The pivot joint between the inner and outer casing section may be releasable; it may, for example, be designated as a so-called snap-in coupling.
Furthermore, contacting parts of the pivot joint between the outer and inner casing section may consist of electrically conducting material and accordingly serve as an electrical connection between the terminals of the components of the apparatus in both casing sections.
The present invention will be better understood, and objects other than those set forth above will become apparent, when consideration is given to the following detailed description when read in conjunction with the appended drawings, wherein:
FIG. 1 illustrates a most general circuit diagram of a hearing-aid;
FIG. 2 is a schematic section through an in-the-ear hearing-aid of a known design;
FIG. 3 is a schematic section through an in-the-ear hearing-aid designed in accordance with the present invention;
FIG. 4 is a top view of an in-the-ear hearing-aid designed in accordance with the invention;
FIG. 5 is a side view, partly in section, of the hearing-aid illustrated in FIG. 4; and
FIG. 6 is a side view of a receiving member of a pivot joint.
The circuit diagram of FIG. 1 illustrates the common design of a hearing-aid. Depending from the individual design the various miniaturized components thereof, namely the microphone 1, the amplifier or electronics 2, the batery 3, the volume control or potentiometer 4, the earphone or speaker 5, which are packaged together in a suitable casing and form the hearing-aid, specifically an in-the-ear hearing-aid.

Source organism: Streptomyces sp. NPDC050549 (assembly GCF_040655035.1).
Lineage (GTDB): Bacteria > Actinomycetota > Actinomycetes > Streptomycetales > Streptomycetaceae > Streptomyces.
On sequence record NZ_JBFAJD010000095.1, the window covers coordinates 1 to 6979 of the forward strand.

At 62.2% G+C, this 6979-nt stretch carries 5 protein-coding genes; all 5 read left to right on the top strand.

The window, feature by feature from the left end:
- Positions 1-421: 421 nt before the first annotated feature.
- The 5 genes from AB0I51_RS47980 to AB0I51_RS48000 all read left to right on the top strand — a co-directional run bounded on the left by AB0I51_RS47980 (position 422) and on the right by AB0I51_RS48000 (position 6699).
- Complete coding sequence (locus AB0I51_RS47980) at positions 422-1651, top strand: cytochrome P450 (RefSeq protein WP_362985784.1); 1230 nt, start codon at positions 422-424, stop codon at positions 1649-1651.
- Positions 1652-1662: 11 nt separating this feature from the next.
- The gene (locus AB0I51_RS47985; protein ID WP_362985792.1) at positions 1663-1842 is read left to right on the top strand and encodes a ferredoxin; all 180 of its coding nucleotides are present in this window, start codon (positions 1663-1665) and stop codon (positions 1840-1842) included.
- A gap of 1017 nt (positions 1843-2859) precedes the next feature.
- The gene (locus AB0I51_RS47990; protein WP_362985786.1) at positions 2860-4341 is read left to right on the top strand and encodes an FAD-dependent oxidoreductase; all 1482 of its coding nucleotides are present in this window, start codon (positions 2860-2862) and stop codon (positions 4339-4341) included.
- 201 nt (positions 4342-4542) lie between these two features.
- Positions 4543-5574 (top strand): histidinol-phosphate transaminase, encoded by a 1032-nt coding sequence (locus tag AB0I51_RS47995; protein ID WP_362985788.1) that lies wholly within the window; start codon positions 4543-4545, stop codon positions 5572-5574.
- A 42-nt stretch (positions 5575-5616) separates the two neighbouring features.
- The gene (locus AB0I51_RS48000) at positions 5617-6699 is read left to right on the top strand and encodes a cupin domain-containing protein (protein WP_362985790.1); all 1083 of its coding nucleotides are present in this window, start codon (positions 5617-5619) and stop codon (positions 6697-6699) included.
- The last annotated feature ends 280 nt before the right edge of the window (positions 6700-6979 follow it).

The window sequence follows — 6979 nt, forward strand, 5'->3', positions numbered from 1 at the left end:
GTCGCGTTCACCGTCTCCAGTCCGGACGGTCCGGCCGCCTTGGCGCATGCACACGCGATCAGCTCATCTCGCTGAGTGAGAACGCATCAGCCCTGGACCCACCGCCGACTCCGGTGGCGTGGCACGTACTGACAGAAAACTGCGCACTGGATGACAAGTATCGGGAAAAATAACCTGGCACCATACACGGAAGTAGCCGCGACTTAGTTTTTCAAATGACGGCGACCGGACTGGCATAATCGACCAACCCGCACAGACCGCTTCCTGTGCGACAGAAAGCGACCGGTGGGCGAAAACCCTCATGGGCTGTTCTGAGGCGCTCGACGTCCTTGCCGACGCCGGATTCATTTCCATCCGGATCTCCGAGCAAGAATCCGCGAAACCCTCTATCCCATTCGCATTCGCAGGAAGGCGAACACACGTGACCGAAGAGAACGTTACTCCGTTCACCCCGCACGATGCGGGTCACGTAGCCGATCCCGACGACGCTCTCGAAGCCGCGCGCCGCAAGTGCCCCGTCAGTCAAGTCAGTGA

FIG. 2 illustrates on an enlarged scale a schematic section through an in-the-ear hearing-aid of a commonly known design.
The speaker 5 is located in the casing section 6b having wider portion 6a, and may be mounted prior to or after the individual adjusting of the apparatus to the auditory canal into which the apparatus is to be inserted. Thereafter, the other components such as the battery 3 and potentiometer 4 with knob 4a are mounted together with a face plate 7 through an opening 7a in the latter, whereby the difficulty of coupling the connecting leads, e.g. L1, L2 and L3 extending from the speaker 5, to the corresponding inputs of the electronics 2 by means of soldering still exists. This is done by specifically trained personnel, however at a large expenditure of time and risk of errors.